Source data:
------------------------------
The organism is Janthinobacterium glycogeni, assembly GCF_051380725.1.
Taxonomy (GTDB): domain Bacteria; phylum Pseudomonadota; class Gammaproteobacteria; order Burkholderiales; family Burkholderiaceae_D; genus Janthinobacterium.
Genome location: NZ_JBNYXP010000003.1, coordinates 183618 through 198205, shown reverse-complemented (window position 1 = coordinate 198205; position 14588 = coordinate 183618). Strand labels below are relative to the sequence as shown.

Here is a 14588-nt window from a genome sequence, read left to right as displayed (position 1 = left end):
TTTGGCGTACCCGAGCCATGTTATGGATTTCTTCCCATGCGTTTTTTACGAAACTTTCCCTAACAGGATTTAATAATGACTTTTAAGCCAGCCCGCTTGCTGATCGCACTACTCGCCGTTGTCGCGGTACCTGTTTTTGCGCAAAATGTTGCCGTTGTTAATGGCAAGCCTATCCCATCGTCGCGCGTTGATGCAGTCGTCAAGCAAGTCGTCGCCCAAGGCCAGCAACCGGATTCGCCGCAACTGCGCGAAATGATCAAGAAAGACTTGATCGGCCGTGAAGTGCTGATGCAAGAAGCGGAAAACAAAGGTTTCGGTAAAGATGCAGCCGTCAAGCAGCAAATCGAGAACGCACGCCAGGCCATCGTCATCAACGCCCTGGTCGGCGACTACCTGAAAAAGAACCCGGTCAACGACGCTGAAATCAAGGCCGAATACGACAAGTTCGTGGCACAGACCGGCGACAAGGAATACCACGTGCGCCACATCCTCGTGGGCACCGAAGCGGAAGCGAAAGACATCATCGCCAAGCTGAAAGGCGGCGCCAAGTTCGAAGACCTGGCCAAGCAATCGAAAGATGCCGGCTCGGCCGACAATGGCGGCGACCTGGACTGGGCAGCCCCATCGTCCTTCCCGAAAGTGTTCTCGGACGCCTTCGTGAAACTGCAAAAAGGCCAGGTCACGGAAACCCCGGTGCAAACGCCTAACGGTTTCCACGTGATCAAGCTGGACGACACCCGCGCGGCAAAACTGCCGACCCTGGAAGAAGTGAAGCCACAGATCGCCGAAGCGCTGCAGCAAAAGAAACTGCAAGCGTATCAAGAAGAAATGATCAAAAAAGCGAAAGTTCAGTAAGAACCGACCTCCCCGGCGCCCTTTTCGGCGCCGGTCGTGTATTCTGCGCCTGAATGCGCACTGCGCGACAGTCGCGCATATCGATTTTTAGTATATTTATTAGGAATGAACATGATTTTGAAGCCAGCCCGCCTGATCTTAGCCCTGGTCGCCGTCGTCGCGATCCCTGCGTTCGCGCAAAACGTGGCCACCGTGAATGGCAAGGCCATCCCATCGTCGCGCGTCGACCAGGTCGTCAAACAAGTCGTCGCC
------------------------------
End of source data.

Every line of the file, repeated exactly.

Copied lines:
The organism is Janthinobacterium glycogeni, assembly GCF_051380725.1.
Taxonomy (GTDB): domain Bacteria; phylum Pseudomonadota; class Gammaproteobacteria; order Burkholderiales; family Burkholderiaceae_D; genus Janthinobacterium.
Genome location: NZ_JBNYXP010000003.1, coordinates 183618 through 198205, shown reverse-complemented (window position 1 = coordinate 198205; position 14588 = coordinate 183618). Strand labels below are relative to the sequence as shown.

Here is a 14588-nt window from a genome sequence, read left to right as displayed (position 1 = left end):
TTTGGCGTACCCGAGCCATGTTATGGATTTCTTCCCATGCGTTTTTTACGAAACTTTCCCTAACAGGATTTAATAATGACTTTTAAGCCAGCCCGCTTGCTGATCGCACTACTCGCCGTTGTCGCGGTACCTGTTTTTGCGCAAAATGTTGCCGTTGTTAATGGCAAGCCTATCCCATCGTCGCGCGTTGATGCAGTCGTCAAGCAAGTCGTCGCCCAAGGCCAGCAACCGGATTCGCCGCAACTGCGCGAAATGATCAAGAAAGACTTGATCGGCCGTGAAGTGCTGATGCAAGAAGCGGAAAACAAAGGTTTCGGTAAAGATGCAGCCGTCAAGCAGCAAATCGAGAACGCACGCCAGGCCATCGTCATCAACGCCCTGGTCGGCGACTACCTGAAAAAGAACCCGGTCAACGACGCTGAAATCAAGGCCGAATACGACAAGTTCGTGGCACAGACCGGCGACAAGGAATACCACGTGCGCCACATCCTCGTGGGCACCGAAGCGGAAGCGAAAGACATCATCGCCAAGCTGAAAGGCGGCGCCAAGTTCGAAGACCTGGCCAAGCAATCGAAAGATGCCGGCTCGGCCGACAATGGCGGCGACCTGGACTGGGCAGCCCCATCGTCCTTCCCGAAAGTGTTCTCGGACGCCTTCGTGAAACTGCAAAAAGGCCAGGTCACGGAAACCCCGGTGCAAACGCCTAACGGTTTCCACGTGATCAAGCTGGACGACACCCGCGCGGCAAAACTGCCGACCCTGGAAGAAGTGAAGCCACAGATCGCCGAAGCGCTGCAGCAAAAGAAACTGCAAGCGTATCAAGAAGAAATGATCAAAAAAGCGAAAGTTCAGTAAGAACCGACCTCCCCGGCGCCCTTTTCGGCGCCGGTCGTGTATTCTGCGCCTGAATGCGCACTGCGCGACAGTCGCGCATATCGATTTTTAGTATATTTATTAGGAATGAACATGATTTTGAAGCCAGCCCGCCTGATCTTAGCCCTGGTCGCCGTCGTCGCGATCCCTGCGTTCGCGCAAAACGTGGCCACCGTGAATGGCAAGGCCATCCCATCGTCGCGCGTCGACCAGGTCGTCAAACAAGTCGTCGCC